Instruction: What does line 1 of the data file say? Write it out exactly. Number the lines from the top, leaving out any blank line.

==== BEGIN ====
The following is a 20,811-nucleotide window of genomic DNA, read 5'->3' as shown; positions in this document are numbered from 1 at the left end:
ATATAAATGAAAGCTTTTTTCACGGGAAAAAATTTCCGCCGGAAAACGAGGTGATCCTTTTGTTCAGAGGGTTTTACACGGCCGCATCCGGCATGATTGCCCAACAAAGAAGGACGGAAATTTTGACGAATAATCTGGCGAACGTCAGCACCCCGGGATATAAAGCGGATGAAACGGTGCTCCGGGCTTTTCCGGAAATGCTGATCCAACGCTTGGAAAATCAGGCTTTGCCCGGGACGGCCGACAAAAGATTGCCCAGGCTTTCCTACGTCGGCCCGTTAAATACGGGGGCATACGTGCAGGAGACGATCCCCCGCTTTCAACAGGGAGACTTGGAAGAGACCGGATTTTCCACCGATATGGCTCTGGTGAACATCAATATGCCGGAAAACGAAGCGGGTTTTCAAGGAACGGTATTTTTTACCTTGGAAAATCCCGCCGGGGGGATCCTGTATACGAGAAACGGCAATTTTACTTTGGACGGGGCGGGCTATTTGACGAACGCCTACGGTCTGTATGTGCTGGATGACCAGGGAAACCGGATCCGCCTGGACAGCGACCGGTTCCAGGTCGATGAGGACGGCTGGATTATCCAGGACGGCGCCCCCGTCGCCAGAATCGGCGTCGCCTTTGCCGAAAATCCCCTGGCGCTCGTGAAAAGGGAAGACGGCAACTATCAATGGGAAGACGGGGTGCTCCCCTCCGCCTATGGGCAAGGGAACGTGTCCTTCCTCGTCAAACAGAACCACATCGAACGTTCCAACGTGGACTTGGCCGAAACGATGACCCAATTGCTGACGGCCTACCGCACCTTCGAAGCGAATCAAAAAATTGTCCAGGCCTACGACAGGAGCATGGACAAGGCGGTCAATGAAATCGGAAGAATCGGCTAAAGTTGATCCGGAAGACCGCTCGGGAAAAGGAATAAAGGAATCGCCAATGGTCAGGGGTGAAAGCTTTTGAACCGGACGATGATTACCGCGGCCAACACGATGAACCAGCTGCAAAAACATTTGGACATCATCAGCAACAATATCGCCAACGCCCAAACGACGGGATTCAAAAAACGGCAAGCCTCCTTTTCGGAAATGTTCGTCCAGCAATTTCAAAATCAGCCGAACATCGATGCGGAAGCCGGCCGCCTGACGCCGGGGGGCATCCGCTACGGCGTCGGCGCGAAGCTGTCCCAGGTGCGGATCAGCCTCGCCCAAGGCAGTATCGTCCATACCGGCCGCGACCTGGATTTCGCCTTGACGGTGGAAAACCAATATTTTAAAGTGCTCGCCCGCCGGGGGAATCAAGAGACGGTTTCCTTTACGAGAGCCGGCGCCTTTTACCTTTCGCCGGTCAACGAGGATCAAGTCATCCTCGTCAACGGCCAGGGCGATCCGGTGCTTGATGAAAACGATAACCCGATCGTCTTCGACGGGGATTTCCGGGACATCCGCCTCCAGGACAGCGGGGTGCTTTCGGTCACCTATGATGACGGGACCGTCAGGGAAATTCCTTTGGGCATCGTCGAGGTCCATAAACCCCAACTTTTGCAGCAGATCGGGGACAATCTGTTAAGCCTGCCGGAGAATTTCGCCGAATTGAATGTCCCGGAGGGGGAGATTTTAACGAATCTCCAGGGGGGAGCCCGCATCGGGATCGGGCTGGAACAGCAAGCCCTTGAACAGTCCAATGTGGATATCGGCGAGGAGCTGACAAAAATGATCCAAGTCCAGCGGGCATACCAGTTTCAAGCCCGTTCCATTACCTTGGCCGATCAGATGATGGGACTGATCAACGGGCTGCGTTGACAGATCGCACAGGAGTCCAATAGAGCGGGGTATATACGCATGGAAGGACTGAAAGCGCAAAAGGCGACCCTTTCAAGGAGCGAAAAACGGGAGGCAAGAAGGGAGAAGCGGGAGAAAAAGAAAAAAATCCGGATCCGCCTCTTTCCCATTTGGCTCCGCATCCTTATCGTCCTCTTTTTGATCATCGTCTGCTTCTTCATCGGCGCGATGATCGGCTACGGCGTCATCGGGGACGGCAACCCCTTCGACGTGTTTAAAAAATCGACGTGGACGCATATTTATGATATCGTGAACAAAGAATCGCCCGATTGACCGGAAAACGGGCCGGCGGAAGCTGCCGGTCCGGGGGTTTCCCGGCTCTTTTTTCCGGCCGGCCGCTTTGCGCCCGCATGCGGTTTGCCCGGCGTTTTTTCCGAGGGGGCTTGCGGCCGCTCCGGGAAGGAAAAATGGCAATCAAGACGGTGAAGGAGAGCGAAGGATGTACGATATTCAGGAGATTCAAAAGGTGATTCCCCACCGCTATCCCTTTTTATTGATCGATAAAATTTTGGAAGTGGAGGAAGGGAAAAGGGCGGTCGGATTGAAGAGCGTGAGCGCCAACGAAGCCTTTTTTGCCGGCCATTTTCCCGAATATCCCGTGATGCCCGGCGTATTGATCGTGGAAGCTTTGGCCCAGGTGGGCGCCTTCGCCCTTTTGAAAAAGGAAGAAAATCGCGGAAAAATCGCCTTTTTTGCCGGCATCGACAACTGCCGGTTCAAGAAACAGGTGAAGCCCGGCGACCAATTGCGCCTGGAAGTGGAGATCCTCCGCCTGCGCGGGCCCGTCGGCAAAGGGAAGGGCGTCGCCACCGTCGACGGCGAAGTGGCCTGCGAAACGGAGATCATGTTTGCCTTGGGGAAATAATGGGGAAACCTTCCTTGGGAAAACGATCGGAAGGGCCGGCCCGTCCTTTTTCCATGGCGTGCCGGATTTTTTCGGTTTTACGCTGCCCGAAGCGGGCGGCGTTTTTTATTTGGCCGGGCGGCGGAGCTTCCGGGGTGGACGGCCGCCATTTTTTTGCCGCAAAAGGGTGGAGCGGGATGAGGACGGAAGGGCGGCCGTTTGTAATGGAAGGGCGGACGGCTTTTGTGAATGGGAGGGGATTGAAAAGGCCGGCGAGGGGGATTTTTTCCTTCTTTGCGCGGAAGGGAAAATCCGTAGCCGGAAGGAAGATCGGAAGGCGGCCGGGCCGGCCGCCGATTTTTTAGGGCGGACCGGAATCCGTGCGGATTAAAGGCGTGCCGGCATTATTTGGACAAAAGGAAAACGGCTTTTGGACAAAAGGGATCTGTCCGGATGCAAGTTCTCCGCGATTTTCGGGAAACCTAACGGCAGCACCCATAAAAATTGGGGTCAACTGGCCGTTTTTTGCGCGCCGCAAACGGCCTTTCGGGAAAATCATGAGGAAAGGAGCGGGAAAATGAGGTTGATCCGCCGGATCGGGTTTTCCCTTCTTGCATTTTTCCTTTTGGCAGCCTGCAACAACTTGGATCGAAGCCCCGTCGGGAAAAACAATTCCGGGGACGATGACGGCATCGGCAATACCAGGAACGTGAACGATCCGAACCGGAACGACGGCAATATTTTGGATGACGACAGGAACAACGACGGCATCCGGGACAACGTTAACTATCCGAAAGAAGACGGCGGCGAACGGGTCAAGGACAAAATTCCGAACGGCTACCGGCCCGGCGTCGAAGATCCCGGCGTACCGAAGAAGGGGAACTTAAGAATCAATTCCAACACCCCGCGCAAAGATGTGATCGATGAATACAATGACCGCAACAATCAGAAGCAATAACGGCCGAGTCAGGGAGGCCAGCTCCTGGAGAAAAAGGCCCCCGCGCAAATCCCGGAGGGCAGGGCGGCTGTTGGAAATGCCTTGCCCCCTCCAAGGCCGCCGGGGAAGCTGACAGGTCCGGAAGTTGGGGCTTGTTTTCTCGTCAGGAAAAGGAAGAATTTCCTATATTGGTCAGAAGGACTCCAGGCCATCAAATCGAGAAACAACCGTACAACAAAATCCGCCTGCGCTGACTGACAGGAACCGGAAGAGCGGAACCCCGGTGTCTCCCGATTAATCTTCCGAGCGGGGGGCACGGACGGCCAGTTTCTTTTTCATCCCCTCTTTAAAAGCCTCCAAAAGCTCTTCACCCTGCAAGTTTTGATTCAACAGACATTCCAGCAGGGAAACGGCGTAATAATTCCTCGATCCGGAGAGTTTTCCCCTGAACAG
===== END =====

The following is a 20,811-nucleotide window of genomic DNA, read 5'->3' as shown; positions in this document are numbered from 1 at the left end: